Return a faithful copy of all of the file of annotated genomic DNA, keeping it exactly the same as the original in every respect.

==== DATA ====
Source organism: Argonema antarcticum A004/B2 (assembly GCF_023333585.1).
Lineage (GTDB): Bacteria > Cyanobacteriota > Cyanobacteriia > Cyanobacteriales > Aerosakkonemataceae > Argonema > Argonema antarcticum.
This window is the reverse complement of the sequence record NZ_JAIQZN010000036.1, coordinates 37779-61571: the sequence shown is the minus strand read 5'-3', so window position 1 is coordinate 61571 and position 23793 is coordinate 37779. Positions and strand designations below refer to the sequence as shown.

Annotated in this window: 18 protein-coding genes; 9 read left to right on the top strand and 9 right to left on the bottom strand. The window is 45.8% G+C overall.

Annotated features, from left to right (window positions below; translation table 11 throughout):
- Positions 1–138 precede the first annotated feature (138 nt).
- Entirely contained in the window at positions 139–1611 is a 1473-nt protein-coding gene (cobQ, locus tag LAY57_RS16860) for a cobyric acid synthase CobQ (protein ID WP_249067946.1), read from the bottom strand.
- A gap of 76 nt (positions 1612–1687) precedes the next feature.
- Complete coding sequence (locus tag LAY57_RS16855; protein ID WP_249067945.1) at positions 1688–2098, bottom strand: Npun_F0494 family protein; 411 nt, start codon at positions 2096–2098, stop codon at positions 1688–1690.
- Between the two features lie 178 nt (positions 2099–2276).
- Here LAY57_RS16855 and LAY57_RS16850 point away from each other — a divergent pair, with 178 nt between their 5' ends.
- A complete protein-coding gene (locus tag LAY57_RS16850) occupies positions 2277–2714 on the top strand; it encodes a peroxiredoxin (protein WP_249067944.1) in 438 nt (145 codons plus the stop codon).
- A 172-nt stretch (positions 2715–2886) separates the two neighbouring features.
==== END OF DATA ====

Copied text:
Source organism: Argonema antarcticum A004/B2 (assembly GCF_023333585.1).
Lineage (GTDB): Bacteria > Cyanobacteriota > Cyanobacteriia > Cyanobacteriales > Aerosakkonemataceae > Argonema > Argonema antarcticum.
This window is the reverse complement of the sequence record NZ_JAIQZN010000036.1, coordinates 37779-61571: the sequence shown is the minus strand read 5'-3', so window position 1 is coordinate 61571 and position 23793 is coordinate 37779. Positions and strand designations below refer to the sequence as shown.

Annotated in this window: 18 protein-coding genes; 9 read left to right on the top strand and 9 right to left on the bottom strand. The window is 45.8% G+C overall.

Annotated features, from left to right (window positions below; translation table 11 throughout):
- Positions 1–138 precede the first annotated feature (138 nt).
- Entirely contained in the window at positions 139–1611 is a 1473-nt protein-coding gene (cobQ, locus tag LAY57_RS16860) for a cobyric acid synthase CobQ (protein ID WP_249067946.1), read from the bottom strand.
- A gap of 76 nt (positions 1612–1687) precedes the next feature.
- Complete coding sequence (locus tag LAY57_RS16855; protein ID WP_249067945.1) at positions 1688–2098, bottom strand: Npun_F0494 family protein; 411 nt, start codon at positions 2096–2098, stop codon at positions 1688–1690.
- Between the two features lie 178 nt (positions 2099–2276).
- Here LAY57_RS16855 and LAY57_RS16850 point away from each other — a divergent pair, with 178 nt between their 5' ends.
- A complete protein-coding gene (locus tag LAY57_RS16850) occupies positions 2277–2714 on the top strand; it encodes a peroxiredoxin (protein WP_249067944.1) in 438 nt (145 codons plus the stop codon).
- A 172-nt stretch (positions 2715–2886) separates the two neighbouring features.